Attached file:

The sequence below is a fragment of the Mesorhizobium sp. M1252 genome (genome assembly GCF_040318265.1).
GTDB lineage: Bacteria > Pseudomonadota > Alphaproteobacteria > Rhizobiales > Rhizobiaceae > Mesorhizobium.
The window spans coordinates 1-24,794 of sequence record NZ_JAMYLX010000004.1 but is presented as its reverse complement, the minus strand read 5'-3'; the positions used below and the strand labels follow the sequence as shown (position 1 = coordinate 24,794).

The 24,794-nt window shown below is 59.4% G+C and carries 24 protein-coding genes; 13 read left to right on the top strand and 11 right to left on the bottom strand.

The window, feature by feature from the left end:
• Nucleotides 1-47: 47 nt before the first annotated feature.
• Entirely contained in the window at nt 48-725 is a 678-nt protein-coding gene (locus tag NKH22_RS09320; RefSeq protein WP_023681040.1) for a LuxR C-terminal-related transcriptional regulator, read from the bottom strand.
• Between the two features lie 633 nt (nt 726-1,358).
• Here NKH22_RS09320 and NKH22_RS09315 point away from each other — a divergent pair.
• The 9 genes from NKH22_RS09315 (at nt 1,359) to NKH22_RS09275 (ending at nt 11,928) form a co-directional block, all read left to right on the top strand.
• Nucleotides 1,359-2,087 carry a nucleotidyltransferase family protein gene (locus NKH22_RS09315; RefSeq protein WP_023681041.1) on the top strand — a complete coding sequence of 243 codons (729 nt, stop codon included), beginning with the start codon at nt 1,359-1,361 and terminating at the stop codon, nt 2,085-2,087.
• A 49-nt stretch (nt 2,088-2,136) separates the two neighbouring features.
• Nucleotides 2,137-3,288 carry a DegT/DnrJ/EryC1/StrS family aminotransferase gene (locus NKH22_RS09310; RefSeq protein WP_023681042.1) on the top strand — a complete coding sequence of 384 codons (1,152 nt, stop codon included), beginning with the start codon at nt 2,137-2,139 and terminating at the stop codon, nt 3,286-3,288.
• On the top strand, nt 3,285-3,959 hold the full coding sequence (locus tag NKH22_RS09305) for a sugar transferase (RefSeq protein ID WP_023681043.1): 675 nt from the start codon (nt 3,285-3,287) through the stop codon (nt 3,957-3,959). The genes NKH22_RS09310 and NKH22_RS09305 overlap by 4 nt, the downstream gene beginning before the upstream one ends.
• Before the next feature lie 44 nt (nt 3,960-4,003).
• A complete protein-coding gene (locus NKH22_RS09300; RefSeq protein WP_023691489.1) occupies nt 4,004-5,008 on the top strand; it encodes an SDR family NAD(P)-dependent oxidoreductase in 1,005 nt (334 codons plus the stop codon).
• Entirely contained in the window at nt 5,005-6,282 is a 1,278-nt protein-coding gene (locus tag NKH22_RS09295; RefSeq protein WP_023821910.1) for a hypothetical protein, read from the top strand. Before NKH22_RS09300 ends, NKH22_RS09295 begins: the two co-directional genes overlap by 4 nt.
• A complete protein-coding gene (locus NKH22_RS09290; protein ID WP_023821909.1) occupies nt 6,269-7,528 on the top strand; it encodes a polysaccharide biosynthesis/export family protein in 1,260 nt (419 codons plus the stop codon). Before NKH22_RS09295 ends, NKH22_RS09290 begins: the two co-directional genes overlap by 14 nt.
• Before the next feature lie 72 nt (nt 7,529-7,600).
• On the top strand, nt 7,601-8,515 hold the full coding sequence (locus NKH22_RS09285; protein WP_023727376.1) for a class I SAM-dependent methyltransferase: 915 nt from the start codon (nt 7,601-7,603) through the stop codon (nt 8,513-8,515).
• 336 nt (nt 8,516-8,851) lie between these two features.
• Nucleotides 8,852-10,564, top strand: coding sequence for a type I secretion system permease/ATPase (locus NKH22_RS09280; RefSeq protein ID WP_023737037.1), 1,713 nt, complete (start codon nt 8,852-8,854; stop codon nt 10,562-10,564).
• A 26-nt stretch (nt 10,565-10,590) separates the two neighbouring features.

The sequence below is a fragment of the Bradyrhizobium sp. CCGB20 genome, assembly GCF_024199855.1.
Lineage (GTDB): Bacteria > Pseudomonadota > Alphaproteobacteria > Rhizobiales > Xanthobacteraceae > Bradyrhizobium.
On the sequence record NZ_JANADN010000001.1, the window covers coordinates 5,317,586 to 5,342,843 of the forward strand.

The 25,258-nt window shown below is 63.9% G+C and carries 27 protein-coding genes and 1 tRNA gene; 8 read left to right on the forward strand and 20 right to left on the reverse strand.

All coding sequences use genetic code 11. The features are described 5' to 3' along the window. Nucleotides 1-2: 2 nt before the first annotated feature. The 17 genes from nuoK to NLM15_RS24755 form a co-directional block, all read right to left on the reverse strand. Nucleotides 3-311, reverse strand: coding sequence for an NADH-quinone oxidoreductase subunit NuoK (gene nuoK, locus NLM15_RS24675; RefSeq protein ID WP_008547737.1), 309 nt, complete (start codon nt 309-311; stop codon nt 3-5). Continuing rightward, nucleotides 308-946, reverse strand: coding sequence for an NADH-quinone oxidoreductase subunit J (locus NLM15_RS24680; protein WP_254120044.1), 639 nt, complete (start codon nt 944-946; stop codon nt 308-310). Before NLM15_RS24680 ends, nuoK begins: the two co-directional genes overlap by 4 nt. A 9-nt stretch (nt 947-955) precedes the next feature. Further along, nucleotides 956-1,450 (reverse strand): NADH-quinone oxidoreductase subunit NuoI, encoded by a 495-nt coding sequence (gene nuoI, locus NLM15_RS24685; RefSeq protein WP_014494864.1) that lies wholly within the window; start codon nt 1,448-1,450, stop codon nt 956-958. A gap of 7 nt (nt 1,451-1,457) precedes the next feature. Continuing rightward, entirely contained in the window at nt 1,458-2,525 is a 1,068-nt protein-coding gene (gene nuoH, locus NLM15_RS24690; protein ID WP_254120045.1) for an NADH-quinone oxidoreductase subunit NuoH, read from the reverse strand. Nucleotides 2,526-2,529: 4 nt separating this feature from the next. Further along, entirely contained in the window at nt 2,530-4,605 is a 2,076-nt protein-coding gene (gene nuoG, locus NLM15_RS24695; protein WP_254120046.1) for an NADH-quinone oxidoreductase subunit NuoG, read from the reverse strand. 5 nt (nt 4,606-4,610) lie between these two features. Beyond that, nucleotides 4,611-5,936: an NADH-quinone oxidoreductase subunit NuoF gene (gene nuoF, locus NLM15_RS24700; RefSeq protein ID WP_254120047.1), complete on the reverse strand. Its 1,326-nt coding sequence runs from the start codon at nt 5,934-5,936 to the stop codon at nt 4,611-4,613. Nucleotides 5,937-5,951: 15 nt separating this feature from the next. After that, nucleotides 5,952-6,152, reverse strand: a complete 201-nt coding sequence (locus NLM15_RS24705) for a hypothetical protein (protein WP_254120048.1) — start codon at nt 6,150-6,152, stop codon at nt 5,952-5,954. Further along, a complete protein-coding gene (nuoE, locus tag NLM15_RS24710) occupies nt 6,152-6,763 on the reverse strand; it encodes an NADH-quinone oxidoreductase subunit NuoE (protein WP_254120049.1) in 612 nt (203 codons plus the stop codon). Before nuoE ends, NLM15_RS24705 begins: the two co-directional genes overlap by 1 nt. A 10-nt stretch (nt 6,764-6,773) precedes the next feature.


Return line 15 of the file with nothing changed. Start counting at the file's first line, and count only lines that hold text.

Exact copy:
• Before the next feature lie 44 nt (nt 3,960-4,003).